If your ex has committed offences of assault on you, or prolonged Controlling and Coercive Behaviour, he can be arrested for this and the Police can look at the Safeguarding options. As they are law enforcement, they will primarily look to prosecute for these offences and look for the evidence for a charging decision. If the threshold for this is met then he will be charged and bailed with conditions to keep away from you and your address and go to court. If the evidence does not meet the threshold for a charge and he is likely to be released with No Further Action taken, then the Police can look at a Domestic Violence Protection Notice that will order him to stay away from you and your address for 72 hours. Within that 72 hours the Police will then go to court and ask for this to be extended in to a Domestic Violence Protection Order that lasts for 28 days, the same conditions to stay away from you, your address, children etc will apply. He will have the right to attend the court to oppose the DVPO and may win.

    So, sometimes, involving the Police opens up a whole process that a lady is unaware of and then this leads to actions being taken that she doesn’t want. The Police take what action they deem is necessary to offer protection and are Evidence Led instead of Victim Led in domestic abuse cases. Some people agree with this, some don’t. The reason for this is so that the abuser cannot blame the victim for him ending up in court with a conviction and possible prison sentence, he can blame the Police. However, the abuser will still blame the victim for calling the Police in the first place, regardless of what comes next, so many ladies are really uncomfortable with involving the Police.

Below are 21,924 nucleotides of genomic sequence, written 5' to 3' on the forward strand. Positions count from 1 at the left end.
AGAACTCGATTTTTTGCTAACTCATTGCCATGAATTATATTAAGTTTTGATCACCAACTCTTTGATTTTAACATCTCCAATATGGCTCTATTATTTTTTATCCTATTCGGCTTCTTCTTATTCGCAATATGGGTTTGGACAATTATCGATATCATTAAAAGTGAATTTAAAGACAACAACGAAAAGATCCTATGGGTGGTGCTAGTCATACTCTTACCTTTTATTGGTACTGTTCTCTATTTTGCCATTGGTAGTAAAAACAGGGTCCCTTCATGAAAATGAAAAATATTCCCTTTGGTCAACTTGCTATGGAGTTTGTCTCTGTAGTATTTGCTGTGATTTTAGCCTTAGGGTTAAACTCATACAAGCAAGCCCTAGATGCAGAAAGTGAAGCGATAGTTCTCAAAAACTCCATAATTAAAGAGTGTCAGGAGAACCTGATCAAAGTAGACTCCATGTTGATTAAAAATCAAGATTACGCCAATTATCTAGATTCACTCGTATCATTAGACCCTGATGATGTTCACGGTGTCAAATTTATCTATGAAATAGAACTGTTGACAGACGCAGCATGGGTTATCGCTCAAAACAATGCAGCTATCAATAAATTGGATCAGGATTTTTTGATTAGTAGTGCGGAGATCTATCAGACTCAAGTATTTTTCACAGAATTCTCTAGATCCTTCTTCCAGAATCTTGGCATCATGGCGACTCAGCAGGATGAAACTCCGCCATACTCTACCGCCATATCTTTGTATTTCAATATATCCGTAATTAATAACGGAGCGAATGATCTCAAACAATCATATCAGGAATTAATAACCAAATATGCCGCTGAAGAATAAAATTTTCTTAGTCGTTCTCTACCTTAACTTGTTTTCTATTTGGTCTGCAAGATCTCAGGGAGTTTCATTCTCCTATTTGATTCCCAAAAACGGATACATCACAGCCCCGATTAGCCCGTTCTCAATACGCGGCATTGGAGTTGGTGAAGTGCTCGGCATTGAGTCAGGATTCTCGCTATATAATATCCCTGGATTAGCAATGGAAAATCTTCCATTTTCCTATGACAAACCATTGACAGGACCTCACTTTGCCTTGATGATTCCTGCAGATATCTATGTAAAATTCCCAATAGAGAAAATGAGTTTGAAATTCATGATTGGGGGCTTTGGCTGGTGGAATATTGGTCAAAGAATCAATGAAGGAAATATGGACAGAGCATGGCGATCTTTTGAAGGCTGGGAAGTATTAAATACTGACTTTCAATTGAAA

Police will issue a DVPN/DVPO if they have the criteria, even if it’s not what you want. Many victims are horrified at this and feel that they have gone from being controlled by the abuser to being controlled by the authorities. They are still having decisions made for them and have no say in what goes on in their life.

    The intentions behind this are not to control you. A DVPO is a temporary eviction notice and the aim of it is to evict the abuser from your address and life for 28 days to give you some breathing space, some time to rest, get some sleep, live abuse free, make decisions, gain advice and information, seek professional support, find somewhere else to live if you do want to move, obtain Occupation Orders and Non Mol Orders if you want to stay. It is to give you the time to do this without the abuser breathing down your neck, monitoring your every move and continuing to abuse you. So if the Police issue a DVPO it is to help you.

    I hope this has helped you to consider what options are available to you so you can choose what is right for you.

    In my personal circumstances I did not involve the Police as I knew in the long run it would make my life worse. I left everything behind and started again.

  • #104039

    My ex waited until he had stored my things in such a fashion that they were destroyed before demanding I send a van to collect them.

  • #104098

    Thank you all for sharing your own stories and thoughts, it is heartbreaking to hear that several of you were not able to get back the things that were precious to you. I am afraid that i will also end up in the boat of everything being destroyed before I can get it back. I still don’t know what I am going to do, but this gives me a lot to consider ❤